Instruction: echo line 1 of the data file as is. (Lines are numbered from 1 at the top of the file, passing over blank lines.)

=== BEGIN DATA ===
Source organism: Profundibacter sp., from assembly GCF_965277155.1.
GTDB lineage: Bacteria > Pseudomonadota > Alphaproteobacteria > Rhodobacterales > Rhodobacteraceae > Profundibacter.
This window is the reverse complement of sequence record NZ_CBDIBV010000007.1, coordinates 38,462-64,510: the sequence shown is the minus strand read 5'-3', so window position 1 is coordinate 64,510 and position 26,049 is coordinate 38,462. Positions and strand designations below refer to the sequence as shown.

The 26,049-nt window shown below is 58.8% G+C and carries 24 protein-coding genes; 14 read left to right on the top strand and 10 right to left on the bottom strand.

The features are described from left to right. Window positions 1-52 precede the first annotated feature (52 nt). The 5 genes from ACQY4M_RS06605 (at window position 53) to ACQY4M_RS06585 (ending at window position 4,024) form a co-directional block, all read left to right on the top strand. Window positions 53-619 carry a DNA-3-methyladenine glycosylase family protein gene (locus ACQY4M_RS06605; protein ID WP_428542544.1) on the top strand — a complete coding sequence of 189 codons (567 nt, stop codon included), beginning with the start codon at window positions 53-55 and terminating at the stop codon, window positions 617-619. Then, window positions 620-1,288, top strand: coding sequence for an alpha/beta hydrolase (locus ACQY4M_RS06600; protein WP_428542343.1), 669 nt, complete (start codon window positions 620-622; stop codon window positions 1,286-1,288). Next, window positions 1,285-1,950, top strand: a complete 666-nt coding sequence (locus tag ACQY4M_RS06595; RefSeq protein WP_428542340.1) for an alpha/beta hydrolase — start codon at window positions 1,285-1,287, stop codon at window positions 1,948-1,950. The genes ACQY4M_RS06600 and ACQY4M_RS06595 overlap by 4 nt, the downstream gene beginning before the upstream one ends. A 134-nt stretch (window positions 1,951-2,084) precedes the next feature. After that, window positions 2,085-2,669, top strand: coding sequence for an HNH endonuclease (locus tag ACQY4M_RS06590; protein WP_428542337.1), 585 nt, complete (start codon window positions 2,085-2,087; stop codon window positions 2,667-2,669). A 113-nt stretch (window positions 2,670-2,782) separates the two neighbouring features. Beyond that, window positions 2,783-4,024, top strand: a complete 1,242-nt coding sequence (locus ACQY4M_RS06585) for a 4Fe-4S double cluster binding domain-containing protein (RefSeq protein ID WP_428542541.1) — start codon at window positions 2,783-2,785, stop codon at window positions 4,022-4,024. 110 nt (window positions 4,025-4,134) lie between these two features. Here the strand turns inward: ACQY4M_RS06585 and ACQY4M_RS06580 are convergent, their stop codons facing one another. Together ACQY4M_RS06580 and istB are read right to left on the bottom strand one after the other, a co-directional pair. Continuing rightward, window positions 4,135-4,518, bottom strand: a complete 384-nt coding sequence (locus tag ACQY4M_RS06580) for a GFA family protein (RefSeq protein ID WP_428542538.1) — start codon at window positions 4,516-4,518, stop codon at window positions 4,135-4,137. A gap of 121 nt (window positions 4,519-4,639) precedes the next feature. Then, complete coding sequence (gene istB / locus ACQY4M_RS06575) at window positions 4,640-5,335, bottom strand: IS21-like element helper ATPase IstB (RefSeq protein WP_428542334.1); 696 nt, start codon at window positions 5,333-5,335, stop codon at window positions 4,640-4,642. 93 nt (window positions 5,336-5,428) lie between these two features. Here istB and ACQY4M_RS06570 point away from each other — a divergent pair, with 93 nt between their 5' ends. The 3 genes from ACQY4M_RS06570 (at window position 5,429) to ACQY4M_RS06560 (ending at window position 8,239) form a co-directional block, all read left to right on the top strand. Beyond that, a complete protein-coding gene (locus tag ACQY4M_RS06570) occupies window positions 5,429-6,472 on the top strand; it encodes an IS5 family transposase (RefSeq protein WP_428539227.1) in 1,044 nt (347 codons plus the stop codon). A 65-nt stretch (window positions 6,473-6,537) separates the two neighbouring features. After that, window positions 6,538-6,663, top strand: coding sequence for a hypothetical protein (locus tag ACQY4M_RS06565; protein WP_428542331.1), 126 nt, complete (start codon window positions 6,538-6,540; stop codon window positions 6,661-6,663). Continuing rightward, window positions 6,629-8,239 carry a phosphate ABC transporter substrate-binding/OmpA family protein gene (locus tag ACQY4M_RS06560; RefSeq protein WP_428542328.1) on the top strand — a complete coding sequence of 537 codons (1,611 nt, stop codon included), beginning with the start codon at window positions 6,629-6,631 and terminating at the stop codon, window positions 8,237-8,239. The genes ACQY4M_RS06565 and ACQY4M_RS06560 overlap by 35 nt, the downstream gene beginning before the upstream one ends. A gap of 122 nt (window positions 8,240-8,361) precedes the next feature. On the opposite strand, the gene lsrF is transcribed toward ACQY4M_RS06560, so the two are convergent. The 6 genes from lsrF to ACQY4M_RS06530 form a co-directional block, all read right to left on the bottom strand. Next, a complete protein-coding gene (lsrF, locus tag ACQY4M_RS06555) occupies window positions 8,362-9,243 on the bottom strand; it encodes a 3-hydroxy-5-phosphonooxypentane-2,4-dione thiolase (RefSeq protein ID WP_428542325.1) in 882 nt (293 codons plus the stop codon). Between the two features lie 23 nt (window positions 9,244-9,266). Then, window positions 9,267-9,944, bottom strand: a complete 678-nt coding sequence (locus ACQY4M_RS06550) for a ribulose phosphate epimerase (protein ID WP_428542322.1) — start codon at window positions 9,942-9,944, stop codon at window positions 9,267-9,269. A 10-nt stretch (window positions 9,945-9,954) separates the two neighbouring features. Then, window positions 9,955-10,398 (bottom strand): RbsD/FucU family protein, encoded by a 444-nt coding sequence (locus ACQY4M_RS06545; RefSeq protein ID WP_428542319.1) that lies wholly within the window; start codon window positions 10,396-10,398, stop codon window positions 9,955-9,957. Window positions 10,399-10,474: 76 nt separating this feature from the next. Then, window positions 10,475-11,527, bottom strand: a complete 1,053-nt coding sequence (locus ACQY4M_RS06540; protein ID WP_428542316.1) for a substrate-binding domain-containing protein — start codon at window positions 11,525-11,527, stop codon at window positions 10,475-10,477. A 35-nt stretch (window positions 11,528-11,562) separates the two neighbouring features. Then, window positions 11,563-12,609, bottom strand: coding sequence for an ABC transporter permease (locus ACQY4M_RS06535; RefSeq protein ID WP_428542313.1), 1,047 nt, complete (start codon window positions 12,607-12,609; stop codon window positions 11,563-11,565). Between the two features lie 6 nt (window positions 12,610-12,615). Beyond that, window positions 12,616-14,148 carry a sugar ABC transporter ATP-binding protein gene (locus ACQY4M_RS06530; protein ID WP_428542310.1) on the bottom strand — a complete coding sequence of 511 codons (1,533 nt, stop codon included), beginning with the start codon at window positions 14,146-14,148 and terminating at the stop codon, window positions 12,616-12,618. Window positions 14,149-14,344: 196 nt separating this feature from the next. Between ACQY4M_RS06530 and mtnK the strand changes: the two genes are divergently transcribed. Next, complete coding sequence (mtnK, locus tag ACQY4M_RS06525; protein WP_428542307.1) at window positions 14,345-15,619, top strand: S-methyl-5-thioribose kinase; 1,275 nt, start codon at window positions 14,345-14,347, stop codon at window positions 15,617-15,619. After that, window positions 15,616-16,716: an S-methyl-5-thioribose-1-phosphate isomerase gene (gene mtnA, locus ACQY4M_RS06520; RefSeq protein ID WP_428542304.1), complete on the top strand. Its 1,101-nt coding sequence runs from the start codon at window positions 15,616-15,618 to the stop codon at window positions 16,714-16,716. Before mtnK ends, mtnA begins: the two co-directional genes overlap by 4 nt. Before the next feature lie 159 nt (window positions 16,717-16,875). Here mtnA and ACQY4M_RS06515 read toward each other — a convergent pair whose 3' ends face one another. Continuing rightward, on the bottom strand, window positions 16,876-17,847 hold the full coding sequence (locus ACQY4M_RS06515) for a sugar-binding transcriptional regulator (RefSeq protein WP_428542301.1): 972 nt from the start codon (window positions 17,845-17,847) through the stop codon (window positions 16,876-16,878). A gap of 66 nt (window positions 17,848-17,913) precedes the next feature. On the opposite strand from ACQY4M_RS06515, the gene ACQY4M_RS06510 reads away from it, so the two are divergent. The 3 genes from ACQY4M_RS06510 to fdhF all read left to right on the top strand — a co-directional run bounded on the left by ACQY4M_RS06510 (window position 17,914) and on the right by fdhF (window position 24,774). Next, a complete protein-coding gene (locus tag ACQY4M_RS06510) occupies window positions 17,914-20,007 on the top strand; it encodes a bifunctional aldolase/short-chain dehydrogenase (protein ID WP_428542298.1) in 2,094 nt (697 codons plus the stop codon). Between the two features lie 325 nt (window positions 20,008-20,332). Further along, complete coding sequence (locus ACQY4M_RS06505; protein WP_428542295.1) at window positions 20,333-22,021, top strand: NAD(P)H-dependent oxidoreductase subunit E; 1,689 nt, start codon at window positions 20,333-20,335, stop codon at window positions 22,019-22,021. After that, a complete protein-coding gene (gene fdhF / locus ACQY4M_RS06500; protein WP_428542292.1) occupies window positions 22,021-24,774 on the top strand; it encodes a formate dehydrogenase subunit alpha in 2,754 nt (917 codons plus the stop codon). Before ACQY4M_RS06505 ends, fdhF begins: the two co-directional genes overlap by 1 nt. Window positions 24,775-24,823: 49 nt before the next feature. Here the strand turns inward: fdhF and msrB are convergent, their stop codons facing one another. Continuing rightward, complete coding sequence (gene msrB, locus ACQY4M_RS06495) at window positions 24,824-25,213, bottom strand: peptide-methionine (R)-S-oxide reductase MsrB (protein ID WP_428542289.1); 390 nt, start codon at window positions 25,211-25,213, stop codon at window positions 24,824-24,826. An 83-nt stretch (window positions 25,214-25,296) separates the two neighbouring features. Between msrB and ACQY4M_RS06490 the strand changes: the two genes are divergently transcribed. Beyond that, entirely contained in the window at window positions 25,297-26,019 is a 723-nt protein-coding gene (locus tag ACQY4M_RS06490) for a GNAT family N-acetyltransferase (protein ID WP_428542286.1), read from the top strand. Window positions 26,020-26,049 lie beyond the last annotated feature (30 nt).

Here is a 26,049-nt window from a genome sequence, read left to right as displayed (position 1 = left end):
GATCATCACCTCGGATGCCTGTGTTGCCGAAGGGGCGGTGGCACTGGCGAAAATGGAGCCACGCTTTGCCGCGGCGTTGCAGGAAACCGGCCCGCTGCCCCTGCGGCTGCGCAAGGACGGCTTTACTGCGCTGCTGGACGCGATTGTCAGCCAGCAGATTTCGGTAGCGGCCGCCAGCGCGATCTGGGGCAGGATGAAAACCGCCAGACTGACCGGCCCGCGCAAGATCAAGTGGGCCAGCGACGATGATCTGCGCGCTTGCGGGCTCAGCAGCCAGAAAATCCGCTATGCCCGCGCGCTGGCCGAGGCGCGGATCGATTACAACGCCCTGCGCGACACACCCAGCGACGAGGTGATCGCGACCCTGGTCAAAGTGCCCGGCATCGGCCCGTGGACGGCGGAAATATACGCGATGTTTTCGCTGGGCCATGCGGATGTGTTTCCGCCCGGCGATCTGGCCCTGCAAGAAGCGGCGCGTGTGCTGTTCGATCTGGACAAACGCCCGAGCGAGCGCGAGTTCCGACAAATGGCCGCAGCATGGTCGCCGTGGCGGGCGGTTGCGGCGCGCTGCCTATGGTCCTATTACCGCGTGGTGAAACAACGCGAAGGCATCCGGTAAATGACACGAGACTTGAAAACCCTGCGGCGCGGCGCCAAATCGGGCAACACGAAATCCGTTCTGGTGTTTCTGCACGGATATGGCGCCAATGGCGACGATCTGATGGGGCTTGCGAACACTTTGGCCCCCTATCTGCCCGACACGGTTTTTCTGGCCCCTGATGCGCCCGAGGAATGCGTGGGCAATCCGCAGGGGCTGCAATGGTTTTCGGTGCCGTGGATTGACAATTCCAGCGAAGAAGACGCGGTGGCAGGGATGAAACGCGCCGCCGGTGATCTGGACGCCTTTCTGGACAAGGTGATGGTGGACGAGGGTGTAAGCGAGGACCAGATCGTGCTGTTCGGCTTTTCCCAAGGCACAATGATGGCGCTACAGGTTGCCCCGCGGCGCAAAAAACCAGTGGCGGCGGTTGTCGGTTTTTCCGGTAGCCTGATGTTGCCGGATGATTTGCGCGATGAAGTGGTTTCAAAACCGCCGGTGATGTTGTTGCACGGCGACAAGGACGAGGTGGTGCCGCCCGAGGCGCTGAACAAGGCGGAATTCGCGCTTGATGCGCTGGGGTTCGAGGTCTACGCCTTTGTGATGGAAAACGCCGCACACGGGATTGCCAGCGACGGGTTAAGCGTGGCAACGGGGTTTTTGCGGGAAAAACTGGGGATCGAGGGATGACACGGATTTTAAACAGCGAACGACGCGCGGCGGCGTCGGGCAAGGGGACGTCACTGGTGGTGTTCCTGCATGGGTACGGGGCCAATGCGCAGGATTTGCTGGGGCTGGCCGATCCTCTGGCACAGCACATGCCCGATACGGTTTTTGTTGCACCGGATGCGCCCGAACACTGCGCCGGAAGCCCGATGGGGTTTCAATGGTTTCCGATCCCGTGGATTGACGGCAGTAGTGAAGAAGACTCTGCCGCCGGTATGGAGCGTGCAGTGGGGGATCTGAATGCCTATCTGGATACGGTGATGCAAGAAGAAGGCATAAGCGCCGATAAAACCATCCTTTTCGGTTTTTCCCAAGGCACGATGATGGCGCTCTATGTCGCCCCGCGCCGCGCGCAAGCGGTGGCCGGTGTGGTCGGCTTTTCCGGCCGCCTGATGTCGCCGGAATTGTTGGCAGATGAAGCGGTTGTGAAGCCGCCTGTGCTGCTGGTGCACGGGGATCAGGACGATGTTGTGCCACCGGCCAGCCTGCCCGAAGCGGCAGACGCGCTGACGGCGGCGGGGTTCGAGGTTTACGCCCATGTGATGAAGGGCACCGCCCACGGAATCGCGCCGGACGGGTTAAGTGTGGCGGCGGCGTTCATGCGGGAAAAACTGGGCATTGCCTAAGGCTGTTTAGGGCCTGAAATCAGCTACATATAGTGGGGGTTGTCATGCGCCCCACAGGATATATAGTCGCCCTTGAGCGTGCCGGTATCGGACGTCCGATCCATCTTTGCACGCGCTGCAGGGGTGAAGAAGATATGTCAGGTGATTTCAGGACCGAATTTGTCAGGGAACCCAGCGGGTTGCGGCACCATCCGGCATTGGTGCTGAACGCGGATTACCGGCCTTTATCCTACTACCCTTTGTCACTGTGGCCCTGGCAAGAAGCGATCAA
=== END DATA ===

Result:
Source organism: Profundibacter sp., from assembly GCF_965277155.1.